Serving the campus of the University of Alabama since 1894

The Crimson White

Serving the campus of the University of Alabama since 1894

The Crimson White

Serving the campus of the University of Alabama since 1894

The Crimson White

Bell to focus on research, recruitment as president


They talked with a couple of students along the sidewalk.

“It really felt right, and it felt really good to be back on campus,” Bell said.

Bell, who was confirmed by the Board of Trustees on Thursday, June 18, as the next University of Alabama president effective July 15, spent 16 years at the University. He started as an assistant professor in mechanical engineering and worked his way up to head of the department. After 13 years away from Tuscaloosa, with stints at the University of Kansas and LSU, Bell is back.

“I have always watched Alabama, because you know their programs well and you always want the institutions you’ve been at to continue to do well, and really, Alabama has done great through the expansion programs and the leadership that took Alabama to where it is today,” Bell said. “It’s been a great story.”

Bell served as the executive vice president and provost at LSU. He was in contact about the job to succeed outgoing president Judy Bonner most of the spring semester.

The process to bring Bell to Alabama was long and brought about a difficult decision for Bell, who enjoyed his time in Baton Rouge.

He wasn’t looking to make a move when he was approached about the job. He said the opportunity was unexpected, but going through the process of learning about the position helped him make his decision.

“The more I learned about the process, the more I could see myself in that role, and it was pretty exciting,” Bell said.

At LSU, he oversaw academic, research and student programs, and the fiscal demands of these programs. He spent three years in Baton Rouge, and the University emphasized recruiting and research while Bell was provost.

While Bell was in Tuscaloosa for the Board of Trustees meeting, he met with some of the leaders of Alabama’s student body.

“Being able to interact with the students is so important because the reason I got in, I think the reason most people work with higher education, is because of the students,” Bell said. “I just love working with the students to help the students achieve their aspirations that they have for their lives.”

Bell said interacting with students isn’t something to pass the time.

“I need to have that interaction with students so we’ll continue to do that,” he said.

The University has worked to center itself on research and has expanded the campus with new additions like the engineering quad and new labs. Bell has a background in STEM research with a bachelor’s degree in nuclear engineering and master’s and doctoral degrees in mechanical engineering, all from Texas A&M. He said continuing to grow Alabama’s research reputation is a focus of his.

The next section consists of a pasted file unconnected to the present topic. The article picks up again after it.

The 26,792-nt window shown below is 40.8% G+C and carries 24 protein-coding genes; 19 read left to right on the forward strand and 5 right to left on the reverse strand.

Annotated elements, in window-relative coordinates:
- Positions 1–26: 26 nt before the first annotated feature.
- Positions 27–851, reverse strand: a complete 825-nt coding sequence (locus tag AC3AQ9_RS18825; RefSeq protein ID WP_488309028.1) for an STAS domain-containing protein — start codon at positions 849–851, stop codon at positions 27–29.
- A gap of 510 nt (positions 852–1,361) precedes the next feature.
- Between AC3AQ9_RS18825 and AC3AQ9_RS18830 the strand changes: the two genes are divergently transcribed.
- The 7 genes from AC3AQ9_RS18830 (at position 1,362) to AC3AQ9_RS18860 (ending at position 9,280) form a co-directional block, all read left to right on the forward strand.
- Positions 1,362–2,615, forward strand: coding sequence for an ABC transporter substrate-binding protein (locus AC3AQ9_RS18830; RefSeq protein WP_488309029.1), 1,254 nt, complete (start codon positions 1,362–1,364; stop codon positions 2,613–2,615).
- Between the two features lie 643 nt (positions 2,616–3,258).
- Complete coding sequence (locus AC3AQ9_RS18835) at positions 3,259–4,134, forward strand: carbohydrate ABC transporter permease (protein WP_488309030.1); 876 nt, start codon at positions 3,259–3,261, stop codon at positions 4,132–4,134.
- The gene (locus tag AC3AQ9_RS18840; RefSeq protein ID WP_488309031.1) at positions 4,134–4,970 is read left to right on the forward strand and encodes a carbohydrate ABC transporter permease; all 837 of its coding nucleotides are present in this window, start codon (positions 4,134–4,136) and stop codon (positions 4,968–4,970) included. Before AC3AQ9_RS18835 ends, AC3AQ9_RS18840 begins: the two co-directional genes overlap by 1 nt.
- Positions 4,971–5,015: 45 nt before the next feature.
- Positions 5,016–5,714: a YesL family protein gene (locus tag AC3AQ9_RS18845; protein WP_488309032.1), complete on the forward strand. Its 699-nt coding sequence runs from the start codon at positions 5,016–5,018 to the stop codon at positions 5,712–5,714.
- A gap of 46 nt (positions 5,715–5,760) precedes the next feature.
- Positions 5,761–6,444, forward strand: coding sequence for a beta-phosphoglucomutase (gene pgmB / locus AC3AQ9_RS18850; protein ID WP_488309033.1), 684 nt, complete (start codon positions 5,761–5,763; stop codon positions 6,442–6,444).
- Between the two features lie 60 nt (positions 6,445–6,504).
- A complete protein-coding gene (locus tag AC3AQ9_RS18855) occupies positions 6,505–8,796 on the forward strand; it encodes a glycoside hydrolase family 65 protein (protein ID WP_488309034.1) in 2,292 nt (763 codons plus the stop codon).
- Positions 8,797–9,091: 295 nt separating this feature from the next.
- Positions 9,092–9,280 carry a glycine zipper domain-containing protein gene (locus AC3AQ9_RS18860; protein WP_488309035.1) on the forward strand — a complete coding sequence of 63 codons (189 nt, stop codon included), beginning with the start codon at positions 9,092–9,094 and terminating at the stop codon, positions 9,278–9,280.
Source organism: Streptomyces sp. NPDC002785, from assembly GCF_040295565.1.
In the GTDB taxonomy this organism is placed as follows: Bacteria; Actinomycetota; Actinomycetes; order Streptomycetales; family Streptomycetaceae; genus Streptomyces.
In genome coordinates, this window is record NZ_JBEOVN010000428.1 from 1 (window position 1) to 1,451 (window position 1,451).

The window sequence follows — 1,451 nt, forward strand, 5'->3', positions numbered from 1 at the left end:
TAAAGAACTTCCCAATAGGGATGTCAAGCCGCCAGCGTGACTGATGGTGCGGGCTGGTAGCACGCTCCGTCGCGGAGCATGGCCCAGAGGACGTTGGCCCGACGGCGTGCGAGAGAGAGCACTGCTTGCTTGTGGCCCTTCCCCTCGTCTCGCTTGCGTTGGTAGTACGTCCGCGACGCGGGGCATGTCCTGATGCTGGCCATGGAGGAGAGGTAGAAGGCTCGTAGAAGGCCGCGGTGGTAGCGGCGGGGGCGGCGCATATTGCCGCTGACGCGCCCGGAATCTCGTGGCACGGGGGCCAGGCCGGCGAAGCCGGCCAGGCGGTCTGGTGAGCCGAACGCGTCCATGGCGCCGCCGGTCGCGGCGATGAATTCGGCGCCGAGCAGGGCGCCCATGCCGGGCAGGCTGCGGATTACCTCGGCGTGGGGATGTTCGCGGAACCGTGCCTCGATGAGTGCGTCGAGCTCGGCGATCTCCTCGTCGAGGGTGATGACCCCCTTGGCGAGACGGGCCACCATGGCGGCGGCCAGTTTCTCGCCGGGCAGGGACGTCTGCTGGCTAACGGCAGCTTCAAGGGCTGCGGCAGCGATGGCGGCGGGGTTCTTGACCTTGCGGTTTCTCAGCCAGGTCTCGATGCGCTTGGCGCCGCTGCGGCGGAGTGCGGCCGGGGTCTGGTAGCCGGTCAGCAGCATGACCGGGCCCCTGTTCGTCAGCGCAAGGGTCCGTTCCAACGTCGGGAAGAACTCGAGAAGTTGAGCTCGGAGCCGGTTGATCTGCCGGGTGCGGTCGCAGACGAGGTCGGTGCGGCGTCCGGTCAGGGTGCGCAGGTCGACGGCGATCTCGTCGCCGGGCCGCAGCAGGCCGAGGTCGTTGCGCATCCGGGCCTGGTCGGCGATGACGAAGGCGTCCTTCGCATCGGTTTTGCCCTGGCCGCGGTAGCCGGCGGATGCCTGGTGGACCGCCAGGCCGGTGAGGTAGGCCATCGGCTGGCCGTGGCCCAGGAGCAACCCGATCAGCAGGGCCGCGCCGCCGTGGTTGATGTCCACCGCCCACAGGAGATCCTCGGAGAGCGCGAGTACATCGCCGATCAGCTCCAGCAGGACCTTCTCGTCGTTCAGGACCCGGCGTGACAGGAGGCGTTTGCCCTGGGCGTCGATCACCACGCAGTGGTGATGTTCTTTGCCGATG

“It will be very centric to our faculty,” Bell said. “More specific than that, what I’m going to need to do is obviously go in and visit with the deans, visit with the vice president of research, see where we are, look at the strategy that we already have in place that will help us to build that, and I know there is a great interest in that by our faculty.”

Along with the approval of Bell as the next University president, the Board of Trustees approved a tuition hike of $177 per semester for in-state students and $500 a semester for out-of-state students, according to The Tuscaloosa News. The board approved a similar tuition increase last year.

“We need to work as hard as we can to keep our tuition accessible to our students,” Bell said. “Certainly, if we were to raise our tuition very high so that we didn’t have any students, we wouldn’t have a very good impact on our mission, so that’s something we need to make sure we’re being efficient, and we’re making good use of both the state dollars and the tuition dollars that the students are paying that we deliver the education.

“We’ll continue to focus on quality, focus on efficiency.”

For all of Bell’s experience at other universities – degrees from Texas A&M and work at Kansas and LSU – there’s no concern that come football season his allegiance won’t be with his current SEC school.

“My loyalties are with the students, and I really mean that,” Bell said. “I see the students, I will see our student-athletes on the sidewalks. I’ll interact with them in classrooms. I’ll interact with them in meetings and I am all Roll Tide when I show up on campus.”

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